In 1735, Carl Linnaeus published his two-part naming system for plants and animals, simplifying a confusing mix of taxonomies compiled by natural philosophers gathering samples around the world. By 1758, his tenth edition included over 10,000 entries divided into another creation: the animal, vegetable, and mineral kingdoms. He went on to invent the index card. Several steps towards bringing order to the increasing onslaught of information being gathered.
In 1825, George Stephenson opened the Stockton and Darlington Railway in the English Midlands, carrying both freight and passengers. By 1829, his “Rocket” locomotive set a record, by running at up to 30 mph.
In the 1850s, Baron Haussmann rebuilt central Paris, Cerda designed a new Barcelona, and George Bazelgette constructed a mammoth public sewage system for London. Cities were growing and the resulting complications had to be addressed.
Since then, technology and social change have built on each of these developments. Most places are (at least nominally) democracies. Google and Wikipedia (and many specialized sites) organize and classify exponentially greater mounds of information. Chinese bullet trains routinely run at more than 200mph. Most of (a much larger) global population live in cities.
The modern world is different from what came before. Radically so in many ways. If we look at the last 250 years—more or less—we can’t but be struck by the nature and extent of these differences. These changes have gone far beyond just “a bit more of the same.” That is to say, they are qualitative, not just quantitative. Even so, the changes are hard to see, because our lives take most of them for granted. So, it’s like asking a fish to describe the water in which it swims.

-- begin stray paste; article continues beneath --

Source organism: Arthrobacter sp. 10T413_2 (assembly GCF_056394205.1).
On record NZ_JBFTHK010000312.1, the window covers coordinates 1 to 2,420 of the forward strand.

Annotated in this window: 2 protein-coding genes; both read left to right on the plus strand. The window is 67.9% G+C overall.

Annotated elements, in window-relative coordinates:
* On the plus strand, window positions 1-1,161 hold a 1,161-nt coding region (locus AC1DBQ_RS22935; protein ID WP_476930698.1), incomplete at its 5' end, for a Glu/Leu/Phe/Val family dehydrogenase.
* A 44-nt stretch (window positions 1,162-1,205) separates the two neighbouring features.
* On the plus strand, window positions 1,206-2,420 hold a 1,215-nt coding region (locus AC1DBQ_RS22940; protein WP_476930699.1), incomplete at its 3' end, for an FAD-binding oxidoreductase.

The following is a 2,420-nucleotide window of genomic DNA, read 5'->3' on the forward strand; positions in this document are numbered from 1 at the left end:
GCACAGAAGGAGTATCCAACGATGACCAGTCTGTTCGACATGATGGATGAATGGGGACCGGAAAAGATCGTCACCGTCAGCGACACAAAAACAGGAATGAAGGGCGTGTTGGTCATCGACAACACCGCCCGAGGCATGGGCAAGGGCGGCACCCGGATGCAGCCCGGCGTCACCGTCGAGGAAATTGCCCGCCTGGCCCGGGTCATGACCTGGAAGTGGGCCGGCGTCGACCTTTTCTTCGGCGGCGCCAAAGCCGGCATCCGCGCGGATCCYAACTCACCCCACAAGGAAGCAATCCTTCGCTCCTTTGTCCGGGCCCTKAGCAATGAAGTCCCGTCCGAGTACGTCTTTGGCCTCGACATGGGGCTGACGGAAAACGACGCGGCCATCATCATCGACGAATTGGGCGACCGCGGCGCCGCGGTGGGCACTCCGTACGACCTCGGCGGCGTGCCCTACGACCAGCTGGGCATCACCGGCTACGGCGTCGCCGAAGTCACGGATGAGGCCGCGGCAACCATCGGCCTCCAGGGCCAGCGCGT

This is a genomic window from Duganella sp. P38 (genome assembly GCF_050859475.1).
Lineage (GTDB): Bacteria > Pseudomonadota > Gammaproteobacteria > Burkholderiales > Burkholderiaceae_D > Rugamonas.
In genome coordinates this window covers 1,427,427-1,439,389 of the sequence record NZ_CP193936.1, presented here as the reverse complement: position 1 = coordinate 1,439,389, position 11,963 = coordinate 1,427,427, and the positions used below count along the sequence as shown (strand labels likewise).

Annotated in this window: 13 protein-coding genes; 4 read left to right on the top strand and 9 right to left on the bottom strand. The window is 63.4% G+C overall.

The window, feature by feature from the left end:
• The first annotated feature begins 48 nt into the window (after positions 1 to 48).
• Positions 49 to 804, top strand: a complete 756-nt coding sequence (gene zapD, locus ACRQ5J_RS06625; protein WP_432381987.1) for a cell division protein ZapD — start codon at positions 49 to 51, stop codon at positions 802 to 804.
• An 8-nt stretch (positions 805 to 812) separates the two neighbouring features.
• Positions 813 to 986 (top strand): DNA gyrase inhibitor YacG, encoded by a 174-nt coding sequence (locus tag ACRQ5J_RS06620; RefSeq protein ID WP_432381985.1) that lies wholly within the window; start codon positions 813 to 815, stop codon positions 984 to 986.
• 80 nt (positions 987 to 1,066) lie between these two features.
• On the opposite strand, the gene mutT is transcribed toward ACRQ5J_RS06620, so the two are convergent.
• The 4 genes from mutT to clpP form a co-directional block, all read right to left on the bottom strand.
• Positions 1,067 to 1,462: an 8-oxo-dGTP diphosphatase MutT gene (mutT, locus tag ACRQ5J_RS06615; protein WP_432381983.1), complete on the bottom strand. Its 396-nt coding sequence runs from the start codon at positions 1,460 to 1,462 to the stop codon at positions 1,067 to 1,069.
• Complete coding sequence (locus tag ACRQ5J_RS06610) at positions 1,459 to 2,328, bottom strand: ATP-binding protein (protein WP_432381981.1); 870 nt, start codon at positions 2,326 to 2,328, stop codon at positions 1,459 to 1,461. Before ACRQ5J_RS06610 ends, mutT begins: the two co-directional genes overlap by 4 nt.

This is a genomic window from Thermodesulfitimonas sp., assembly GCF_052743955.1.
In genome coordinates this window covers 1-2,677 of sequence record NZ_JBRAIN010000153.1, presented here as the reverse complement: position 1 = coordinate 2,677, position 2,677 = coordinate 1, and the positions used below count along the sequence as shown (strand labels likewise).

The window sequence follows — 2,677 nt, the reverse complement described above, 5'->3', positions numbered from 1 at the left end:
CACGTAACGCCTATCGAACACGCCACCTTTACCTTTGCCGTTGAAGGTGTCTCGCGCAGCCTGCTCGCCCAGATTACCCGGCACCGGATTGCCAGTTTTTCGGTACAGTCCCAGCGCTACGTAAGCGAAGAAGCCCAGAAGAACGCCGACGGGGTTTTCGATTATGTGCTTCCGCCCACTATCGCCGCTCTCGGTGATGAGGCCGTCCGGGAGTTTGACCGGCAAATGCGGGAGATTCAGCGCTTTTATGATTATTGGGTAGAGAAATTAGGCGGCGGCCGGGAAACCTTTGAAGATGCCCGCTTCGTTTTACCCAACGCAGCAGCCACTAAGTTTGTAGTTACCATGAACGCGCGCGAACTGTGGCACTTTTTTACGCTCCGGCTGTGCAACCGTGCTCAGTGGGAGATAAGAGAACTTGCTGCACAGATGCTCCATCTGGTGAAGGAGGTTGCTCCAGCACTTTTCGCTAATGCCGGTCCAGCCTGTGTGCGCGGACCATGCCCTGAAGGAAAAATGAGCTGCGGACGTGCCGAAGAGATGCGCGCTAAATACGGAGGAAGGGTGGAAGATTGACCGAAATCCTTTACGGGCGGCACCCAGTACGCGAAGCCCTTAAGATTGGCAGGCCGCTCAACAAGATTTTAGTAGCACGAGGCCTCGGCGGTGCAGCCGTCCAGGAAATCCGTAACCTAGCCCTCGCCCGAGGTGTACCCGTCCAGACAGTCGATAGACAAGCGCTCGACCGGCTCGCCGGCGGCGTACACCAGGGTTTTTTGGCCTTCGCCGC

So, for three weeks in October, I will be giving a series of talks about what happened and what it all means. I call it: “How is Now.” If you live near SF, you can get the details and register for the course here. It’s part of the Osher Lifelong Learning Institute, an organization where I have given several other courses.
There are innumerable other events we could cite. We cannot say that the modern world was born in a day. From early in the 18C to the middle of the 19C, thousands of steps were taken that we, looking backwards, describe as the birth of the modern era (although there are many historians who would say we need to start in the 15C with the Renaissance, Gutenberg, or Columbus, or at least in the 17C, with Newton and the English Revolution. But, we’re going to try to keep things a bit more contained and manageable and focus on the 19 & 20C. Many of the events, like Stephenson’s Rocket, were planned, some, like the National Assembly’s abolitions were seen at the time as major changes in the world. The English poet, William Wordsworth, in Paris during the early days of the great Revolution, wrote : “Bliss was it in that dawn to be alive, But to be young was very heaven!” Most, however, were not dramatic or self-conscious.
In these lectures, we will try to stop swimming and look around, take some different perspectives and use some different frameworks to see what this water of modernity looks like.
What do I mean when I talk about the “modern world?” There are a bunch of characterizations that come to mind: capitalist, urban, global, democratic, individualized, rational, technologic, state-driven, and dynamically changing. Now, you can’t extract any one or two of these and say: “ these the are keys;” they’re all interconnected.
But we have to start somewhere and put all of this in some sort of (artificial) order. In the first talk, we will start with the modern mentality; how do we think different. Then we will look at the physical world: our bodies, the globe and how we interact. The second and third talks will weave back and forth between economics, politics, social life, and culture.
In each case, we will look at
* both the material world and the epistemology,
* a comparison of “then” and “now,”
* some of the key developments in each area
* and how they set up where we are today in the 21C.
I hope you’ll come join us, expand your brain a bit, ask some questions, and share your own experience of how all this came about.